Advice for Entrepreneurs on Workforce Engagement

By Drew Bewick

Advice is particularly valuable for would-be entrepreneurs, innovators, business professionals, and future leaders when developing a business plan, attracting capital, or expanding services into new markets. One leadership challenge, however, which is often underestimated, involves improving workforce engagement and motivation, especially to sustain creativity, performance, and problem-solving capacity to think “outside-the-box.”

Engagement and motivation

Contrary to conventional wisdom, recent social science research, including research by the Federal Reserve Bank of Boston (FRB) in 2005, suggests traditional incentives – such as goals set by managers or rewards in the form of monetary bonuses – actually dull employee creativity and problem-solving. They are not effective motivators alone for newer 21st century tasks often associated with knowledge work.

Dan Pink, whose 2009 Ted Global-London presentation about the “Puzzle of Motivation” is captured on YouTube, suggests a key driver of motivation for individuals engaged in knowledge work may be autonomy, mastery, and purpose, not goals and rewards. Social enterprises, organizations that borrow and adapt the logic of the private sector to address issues that have traditionally been beyond its scope, excel at achieving higher levels of workforce engagement and motivation through their duel missions. They can provide valuable insights about workforce engagement and motivation in the broader context of improving local business productivity and competitiveness. Allowing individuals to find personal meaning and purpose in the work they do, especially in tasks that require creativity, problem solving, and thinking, can be a winning strategy.

Successful local social enterprises

ACTion Alexandria, for example, is Alexandria’s online platform for community change. It connects neighbors and local organizations to share ideas, create action and make an impact. Launched in February 2011, ACTion Alexandria has already made a measurable impact on the community, in part because it enables volunteers and collaborators to find personal meaning in supporting their community. Highlights achieved in just 18 months:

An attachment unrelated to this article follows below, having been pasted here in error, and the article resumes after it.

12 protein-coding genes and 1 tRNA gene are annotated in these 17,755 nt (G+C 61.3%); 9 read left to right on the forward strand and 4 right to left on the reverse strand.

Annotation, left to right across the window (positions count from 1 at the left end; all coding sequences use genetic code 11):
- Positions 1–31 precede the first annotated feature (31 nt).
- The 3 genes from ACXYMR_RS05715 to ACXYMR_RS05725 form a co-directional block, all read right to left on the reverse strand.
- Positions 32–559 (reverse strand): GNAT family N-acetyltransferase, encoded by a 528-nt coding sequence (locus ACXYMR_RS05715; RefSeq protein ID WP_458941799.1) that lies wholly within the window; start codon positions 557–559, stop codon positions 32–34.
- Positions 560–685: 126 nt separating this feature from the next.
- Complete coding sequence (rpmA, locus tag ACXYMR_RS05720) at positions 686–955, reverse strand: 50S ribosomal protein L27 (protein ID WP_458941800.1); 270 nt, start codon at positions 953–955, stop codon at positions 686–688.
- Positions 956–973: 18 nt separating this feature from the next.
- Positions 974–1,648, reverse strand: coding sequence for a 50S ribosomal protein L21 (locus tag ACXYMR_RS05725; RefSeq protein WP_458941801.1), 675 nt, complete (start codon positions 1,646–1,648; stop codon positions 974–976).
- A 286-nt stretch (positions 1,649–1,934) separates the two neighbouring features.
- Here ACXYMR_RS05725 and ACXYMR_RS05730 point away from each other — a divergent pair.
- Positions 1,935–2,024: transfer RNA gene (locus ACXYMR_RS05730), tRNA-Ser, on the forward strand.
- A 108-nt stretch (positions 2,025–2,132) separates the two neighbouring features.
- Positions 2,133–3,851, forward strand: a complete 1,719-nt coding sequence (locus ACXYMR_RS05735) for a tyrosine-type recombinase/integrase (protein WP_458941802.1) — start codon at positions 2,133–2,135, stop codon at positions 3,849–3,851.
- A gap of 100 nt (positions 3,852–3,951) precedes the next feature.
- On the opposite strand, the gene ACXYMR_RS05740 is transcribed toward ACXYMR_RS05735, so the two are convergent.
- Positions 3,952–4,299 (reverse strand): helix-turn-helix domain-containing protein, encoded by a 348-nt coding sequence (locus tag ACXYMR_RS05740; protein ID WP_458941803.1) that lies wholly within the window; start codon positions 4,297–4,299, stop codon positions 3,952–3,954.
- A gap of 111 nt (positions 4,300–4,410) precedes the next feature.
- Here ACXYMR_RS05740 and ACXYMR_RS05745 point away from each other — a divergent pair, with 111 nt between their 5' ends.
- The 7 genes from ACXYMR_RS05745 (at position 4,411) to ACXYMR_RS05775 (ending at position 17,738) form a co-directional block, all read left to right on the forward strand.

•    $559,654 raised in community investment (counting playground grants and online fundraising)
•    2,542 community members = 1.82 percent participation rate by total population
•    3,920 items donated for Alexandria nonprofits (medicine, books, food, diapers, etc.)
•    437 actions taken on the site by Alexandria citizens to support local nonprofits
•    229 ideas submitted by citizens in idea challenges
•    6,393 votes cast during community idea challenges by approximately 2,000 people

Building-To-Teach is a program of the Alexandria Seaport Foundation with a mission to create a more competent and competitive American workforce by training instructors and engaging volunteers to help students learn and use math through hands-on building projects and exercises. Launched in March 2012, the growth of the Building-To-Teach (B2T) instructor training program in the first six months exceeded expectations:

Online Training
•    145 instructors involved in training
•    86 organizations participating
•    28 states, DC + Chile and Canada represented